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Baltimoreans remember Mother Teresa: 'She outloved you at every turn'

The nuns who live at the Gift of Hope convent in East Baltimore have little time for frivolity.

They care for hospice residents, many of them seriously ill. They scrub floors, call on shut-ins, visit prisoners.

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They pray four hours every day.

But on Sunday, they're making time for an extravagance.

These four sisters of the Missionaries of Charity plan to gather around a borrowed television early in the day to watch as Blessed Mother Teresa of Kolkata — the Nobel Prize-winning poverty worker, the beloved founder of their order and a woman they knew — is recognized as a saint of the Roman Catholic Church.

Hundreds of thousands are expected to crowd St. Peter's Square in the Vatican City on Sunday as Pope Francis celebrates a Mass to canonize the little Albanian nun who spent nearly 70 years serving the poorest of the poor in the slums of Kolkata, India, and beyond. Millions more will see it broadcast live.

In Baltimore, Archbishop William E. Lori will celebrate a Mass at the Basilica of the National Shrine of the Assumption of the Blessed Virgin Mary, one of several commemorative events to take place in the city.

All of which has the sisters eager for their rare bit of TV time.

"This is a joy for us," said Sister Christea, a native of India. "We all know Mother was a saint. But recognition of that by the church will make her even more of a model for everyone to follow. She's for everybody now."

Mother Teresa visited Baltimore three times, in 1975, 1992 and 1996, leaving what many here remember as a deep and lasting impression.

Some local residents aided her in distant places.

Those who knew her speak of the striking contrast between her tiny frame — she stood a mere 4 feet, 10 inches — and the immensity of her spiritual presence and worldly clout.

Lori worked with her often during the early 1990s, when he was priest-secretary for Cardinal James Hickey, then the archbishop of Washington.

"She was always meek," he said. "She was short of stature and never raised her voice. She simply spoke with such utter love and integrity that she outloved you at every turn. You just recognized that and thought, 'I can only benefit by going along with her.'"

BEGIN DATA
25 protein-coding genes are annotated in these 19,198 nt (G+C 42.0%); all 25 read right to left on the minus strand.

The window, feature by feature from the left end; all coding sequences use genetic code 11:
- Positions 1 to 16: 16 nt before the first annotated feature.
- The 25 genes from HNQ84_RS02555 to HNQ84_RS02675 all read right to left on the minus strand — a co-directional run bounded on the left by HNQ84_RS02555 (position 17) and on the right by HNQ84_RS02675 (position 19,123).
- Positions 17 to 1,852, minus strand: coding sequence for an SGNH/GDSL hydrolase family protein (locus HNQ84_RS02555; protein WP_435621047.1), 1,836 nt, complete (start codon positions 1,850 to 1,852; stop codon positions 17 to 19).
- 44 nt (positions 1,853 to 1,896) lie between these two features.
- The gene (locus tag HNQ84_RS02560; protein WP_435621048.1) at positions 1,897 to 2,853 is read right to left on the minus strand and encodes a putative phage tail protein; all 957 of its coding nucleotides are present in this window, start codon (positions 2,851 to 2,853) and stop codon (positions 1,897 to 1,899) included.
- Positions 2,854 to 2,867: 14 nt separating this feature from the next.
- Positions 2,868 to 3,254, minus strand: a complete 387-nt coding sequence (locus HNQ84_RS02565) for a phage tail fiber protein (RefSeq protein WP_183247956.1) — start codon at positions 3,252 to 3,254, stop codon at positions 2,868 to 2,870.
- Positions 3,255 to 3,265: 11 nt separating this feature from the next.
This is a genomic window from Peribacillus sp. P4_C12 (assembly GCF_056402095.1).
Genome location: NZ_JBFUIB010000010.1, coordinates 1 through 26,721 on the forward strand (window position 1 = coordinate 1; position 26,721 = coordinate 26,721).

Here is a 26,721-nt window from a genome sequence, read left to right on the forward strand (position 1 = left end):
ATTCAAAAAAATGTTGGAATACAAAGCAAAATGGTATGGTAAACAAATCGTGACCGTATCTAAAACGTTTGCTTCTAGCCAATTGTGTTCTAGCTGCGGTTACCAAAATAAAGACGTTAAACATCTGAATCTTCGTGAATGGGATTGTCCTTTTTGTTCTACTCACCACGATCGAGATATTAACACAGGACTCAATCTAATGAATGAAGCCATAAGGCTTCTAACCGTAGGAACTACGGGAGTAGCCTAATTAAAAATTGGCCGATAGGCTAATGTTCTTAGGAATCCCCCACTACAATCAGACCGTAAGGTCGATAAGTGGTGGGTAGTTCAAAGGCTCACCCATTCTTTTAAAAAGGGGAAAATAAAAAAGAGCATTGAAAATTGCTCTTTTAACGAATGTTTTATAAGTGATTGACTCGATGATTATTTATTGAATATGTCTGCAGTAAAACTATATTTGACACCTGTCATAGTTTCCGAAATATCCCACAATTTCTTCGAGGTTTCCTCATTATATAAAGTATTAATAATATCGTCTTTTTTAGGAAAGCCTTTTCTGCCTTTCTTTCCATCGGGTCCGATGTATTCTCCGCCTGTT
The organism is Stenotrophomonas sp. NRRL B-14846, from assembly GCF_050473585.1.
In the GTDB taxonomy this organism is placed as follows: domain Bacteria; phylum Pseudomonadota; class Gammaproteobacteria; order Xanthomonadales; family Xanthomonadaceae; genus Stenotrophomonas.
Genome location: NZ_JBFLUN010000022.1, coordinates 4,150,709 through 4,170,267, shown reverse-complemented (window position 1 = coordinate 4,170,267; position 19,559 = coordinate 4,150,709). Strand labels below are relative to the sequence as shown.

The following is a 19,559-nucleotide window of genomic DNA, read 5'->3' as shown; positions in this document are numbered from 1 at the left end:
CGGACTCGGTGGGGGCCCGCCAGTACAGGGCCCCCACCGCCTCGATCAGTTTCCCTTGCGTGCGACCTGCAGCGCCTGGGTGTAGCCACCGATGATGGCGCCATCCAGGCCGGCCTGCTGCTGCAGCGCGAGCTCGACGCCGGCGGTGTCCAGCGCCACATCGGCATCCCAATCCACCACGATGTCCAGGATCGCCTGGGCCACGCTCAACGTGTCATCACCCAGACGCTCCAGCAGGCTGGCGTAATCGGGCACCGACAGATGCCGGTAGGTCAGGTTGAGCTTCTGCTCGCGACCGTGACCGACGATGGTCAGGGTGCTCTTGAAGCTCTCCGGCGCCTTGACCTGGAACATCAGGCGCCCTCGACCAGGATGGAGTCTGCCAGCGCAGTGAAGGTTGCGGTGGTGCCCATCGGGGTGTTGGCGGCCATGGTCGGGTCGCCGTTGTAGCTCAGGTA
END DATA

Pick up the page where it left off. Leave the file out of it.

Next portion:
Her mission, of course, began a world away.

She was born Anjeze Gonxhe Bojaxhiu to an Albanian family in what is now Macedonia, in 1910. As a teen, she became fascinated with the writings of Jesuit missionaries in Bengal, India, and joined the Sisters of Loreto, a community of Irish nuns with a mission in Calcutta — now Kolkata.

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The young nun took the name Teresa after St. Teresa of Lisieux, the patroness of missionaries, and taught for 17 years at the mission's girls school.

At age 36, her calling changed.

While riding a train to a retreat in Darjeeling, she said, she had a mystical experience of Jesus being with her and communicating a powerful message.

"I was to leave the convent and help the poor while living among them," she told a journalist years later.

"It was an order," she said. "To fail would have been to break the faith."

She left the Sisters of Loreto to establish the Missionaries of Charity, a religious congregation dedicated to feeding, clothing and caring for the world's poorest and sickest people.

The mission grew from a handful of former pupils in Kolkata in 1950 to some 4,500 sisters now operating schools, soup kitchens, dispensaries and hospitals in 136 countries. And Mother Teresa gained worldwide fame as a "living saint," earned the Nobel Peace Prize in 1979 and became a global symbol of charity.

After she died in 1997, Pope John Paul II waived the traditional five-year waiting period for commencing her candidacy for sainthood.

John Paul II recognized a miracle attributed to her intercession in 2002. Pope Francis recognized a second miracle in 2015, clearing the way for canonization.

Francis set her canonization for Sept. 4, the 19th anniversary of her death and a day that falls within the Jubilee Year of Mercy that Francis declared last year.

That decision struck Sean Callahan as fitting.

"The Holy Father is very entwined with putting others before ourselves, and that was Mother Teresa's life," the Ellicott City man said.

Callahan — now the chief operating officer for Catholic Relief Services, the international humanitarian arm of the Catholic Church in the United States — labored side by side with the saint-to-be for years.

He was working in Sierra Leone when he got a call informing him he was being moved to Kolkata to become the regional director for East India.